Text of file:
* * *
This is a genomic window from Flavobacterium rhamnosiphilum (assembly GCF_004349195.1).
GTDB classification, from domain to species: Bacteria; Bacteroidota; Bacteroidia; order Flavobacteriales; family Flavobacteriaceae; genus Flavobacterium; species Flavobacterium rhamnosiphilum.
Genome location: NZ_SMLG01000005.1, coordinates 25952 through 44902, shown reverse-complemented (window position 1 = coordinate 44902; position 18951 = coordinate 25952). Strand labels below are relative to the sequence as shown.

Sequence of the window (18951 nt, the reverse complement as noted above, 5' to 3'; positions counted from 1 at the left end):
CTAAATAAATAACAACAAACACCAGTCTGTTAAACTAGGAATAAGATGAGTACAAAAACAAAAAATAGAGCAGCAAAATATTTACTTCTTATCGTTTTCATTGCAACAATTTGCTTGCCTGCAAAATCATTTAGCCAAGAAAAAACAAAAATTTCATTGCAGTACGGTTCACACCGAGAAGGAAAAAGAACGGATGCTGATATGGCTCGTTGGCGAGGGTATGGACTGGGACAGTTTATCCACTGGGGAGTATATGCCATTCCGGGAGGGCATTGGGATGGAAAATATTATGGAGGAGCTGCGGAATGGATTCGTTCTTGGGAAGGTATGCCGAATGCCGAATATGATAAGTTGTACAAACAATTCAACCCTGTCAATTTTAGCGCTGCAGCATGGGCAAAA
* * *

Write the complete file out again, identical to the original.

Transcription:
This is a genomic window from Flavobacterium rhamnosiphilum (assembly GCF_004349195.1).
GTDB classification, from domain to species: Bacteria; Bacteroidota; Bacteroidia; order Flavobacteriales; family Flavobacteriaceae; genus Flavobacterium; species Flavobacterium rhamnosiphilum.
Genome location: NZ_SMLG01000005.1, coordinates 25952 through 44902, shown reverse-complemented (window position 1 = coordinate 44902; position 18951 = coordinate 25952). Strand labels below are relative to the sequence as shown.

Sequence of the window (18951 nt, the reverse complement as noted above, 5' to 3'; positions counted from 1 at the left end):
CTAAATAAATAACAACAAACACCAGTCTGTTAAACTAGGAATAAGATGAGTACAAAAACAAAAAATAGAGCAGCAAAATATTTACTTCTTATCGTTTTCATTGCAACAATTTGCTTGCCTGCAAAATCATTTAGCCAAGAAAAAACAAAAATTTCATTGCAGTACGGTTCACACCGAGAAGGAAAAAGAACGGATGCTGATATGGCTCGTTGGCGAGGGTATGGACTGGGACAGTTTATCCACTGGGGAGTATATGCCATTCCGGGAGGGCATTGGGATGGAAAATATTATGGAGGAGCTGCGGAATGGATTCGTTCTTGGGAAGGTATGCCGAATGCCGAATATGATAAGTTGTACAAACAATTCAACCCTGTCAATTTTAGCGCTGCAGCATGGGCAAAA